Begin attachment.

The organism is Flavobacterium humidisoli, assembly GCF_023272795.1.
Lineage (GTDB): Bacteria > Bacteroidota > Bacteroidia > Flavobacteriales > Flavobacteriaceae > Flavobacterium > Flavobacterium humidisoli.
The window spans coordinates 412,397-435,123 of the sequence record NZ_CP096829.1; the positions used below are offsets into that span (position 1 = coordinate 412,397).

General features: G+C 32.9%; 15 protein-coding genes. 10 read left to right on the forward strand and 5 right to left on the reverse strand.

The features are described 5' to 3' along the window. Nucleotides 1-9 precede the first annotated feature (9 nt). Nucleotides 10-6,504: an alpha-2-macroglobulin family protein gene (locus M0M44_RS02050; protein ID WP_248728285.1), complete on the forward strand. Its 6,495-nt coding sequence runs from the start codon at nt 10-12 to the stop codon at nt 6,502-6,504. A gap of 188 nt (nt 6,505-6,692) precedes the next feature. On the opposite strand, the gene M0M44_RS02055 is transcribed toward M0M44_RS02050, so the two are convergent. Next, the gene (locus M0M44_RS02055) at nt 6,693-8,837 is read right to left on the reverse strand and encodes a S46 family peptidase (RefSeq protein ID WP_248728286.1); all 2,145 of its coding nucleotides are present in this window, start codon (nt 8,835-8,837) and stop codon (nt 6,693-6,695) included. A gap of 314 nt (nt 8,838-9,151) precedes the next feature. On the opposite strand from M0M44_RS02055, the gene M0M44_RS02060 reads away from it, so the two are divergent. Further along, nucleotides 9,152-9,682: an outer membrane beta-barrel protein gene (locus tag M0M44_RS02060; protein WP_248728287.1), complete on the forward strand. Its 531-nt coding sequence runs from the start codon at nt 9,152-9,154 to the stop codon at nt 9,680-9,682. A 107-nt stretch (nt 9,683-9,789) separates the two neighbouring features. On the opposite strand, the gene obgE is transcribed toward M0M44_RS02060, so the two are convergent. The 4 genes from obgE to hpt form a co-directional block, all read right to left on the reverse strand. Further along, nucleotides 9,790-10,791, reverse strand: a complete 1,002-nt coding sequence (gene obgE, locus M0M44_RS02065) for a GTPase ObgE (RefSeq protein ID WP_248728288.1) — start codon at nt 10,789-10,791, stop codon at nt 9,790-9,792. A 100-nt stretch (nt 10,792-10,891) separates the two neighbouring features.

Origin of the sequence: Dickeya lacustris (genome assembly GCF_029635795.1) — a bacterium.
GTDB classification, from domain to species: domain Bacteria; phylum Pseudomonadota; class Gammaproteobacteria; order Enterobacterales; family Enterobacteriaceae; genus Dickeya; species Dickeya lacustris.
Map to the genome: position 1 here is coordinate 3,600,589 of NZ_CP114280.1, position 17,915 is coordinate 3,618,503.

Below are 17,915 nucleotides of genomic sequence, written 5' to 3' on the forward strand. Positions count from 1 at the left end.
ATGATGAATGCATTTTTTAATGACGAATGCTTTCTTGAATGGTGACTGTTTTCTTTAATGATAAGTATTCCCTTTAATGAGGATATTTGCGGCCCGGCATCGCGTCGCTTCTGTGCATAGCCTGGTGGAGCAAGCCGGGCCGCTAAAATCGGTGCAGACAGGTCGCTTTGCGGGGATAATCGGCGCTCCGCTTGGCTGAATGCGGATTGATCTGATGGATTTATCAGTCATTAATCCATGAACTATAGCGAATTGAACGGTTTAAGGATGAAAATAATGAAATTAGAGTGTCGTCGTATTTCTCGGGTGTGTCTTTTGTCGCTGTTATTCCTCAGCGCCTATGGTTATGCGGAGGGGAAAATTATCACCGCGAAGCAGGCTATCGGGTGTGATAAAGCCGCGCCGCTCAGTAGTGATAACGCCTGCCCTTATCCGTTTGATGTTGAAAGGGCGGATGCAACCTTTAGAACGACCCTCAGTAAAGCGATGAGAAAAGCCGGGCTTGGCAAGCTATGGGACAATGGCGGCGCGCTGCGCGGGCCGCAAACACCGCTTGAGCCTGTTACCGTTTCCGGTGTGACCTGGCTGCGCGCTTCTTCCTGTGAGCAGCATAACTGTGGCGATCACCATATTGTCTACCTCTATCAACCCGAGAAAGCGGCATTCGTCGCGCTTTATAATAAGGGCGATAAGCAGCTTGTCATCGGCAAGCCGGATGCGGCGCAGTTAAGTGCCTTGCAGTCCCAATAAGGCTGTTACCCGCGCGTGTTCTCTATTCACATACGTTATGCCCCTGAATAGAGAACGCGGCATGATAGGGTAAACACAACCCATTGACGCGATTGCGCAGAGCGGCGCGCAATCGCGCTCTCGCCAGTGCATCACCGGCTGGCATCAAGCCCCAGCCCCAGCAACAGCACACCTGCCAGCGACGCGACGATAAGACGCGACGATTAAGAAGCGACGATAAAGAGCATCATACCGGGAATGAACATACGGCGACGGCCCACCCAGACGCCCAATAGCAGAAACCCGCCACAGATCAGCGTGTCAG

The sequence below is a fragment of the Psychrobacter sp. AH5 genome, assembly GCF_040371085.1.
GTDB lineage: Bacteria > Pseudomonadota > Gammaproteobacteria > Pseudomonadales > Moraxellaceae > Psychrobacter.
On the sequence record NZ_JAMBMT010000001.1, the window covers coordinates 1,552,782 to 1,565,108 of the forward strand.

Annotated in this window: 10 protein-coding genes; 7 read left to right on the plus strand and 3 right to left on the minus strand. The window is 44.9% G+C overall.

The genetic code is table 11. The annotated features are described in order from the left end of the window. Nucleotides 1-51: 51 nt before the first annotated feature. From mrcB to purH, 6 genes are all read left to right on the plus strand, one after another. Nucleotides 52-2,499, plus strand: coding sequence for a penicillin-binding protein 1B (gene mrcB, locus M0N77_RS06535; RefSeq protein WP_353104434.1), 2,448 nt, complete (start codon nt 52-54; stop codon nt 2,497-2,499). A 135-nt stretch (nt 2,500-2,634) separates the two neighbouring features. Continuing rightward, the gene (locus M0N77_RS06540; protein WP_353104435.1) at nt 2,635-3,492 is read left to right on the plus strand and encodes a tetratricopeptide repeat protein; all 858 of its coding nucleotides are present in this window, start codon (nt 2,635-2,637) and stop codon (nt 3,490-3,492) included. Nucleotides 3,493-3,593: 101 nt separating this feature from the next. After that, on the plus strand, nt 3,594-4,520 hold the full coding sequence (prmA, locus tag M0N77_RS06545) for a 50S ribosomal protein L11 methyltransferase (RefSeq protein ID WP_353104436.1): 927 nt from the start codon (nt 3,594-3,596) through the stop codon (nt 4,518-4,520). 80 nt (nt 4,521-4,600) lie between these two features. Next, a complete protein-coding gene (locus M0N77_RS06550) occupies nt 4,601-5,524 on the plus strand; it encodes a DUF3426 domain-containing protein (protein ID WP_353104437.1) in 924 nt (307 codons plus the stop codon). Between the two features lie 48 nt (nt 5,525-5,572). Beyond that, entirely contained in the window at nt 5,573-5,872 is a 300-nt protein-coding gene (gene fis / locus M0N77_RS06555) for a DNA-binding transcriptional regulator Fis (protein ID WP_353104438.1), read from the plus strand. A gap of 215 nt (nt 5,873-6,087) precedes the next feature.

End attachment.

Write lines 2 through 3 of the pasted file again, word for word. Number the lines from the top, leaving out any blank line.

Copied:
Lineage (GTDB): Bacteria > Bacteroidota > Bacteroidia > Flavobacteriales > Flavobacteriaceae > Flavobacterium > Flavobacterium humidisoli.
The window spans coordinates 412,397-435,123 of the sequence record NZ_CP096829.1; the positions used below are offsets into that span (position 1 = coordinate 412,397).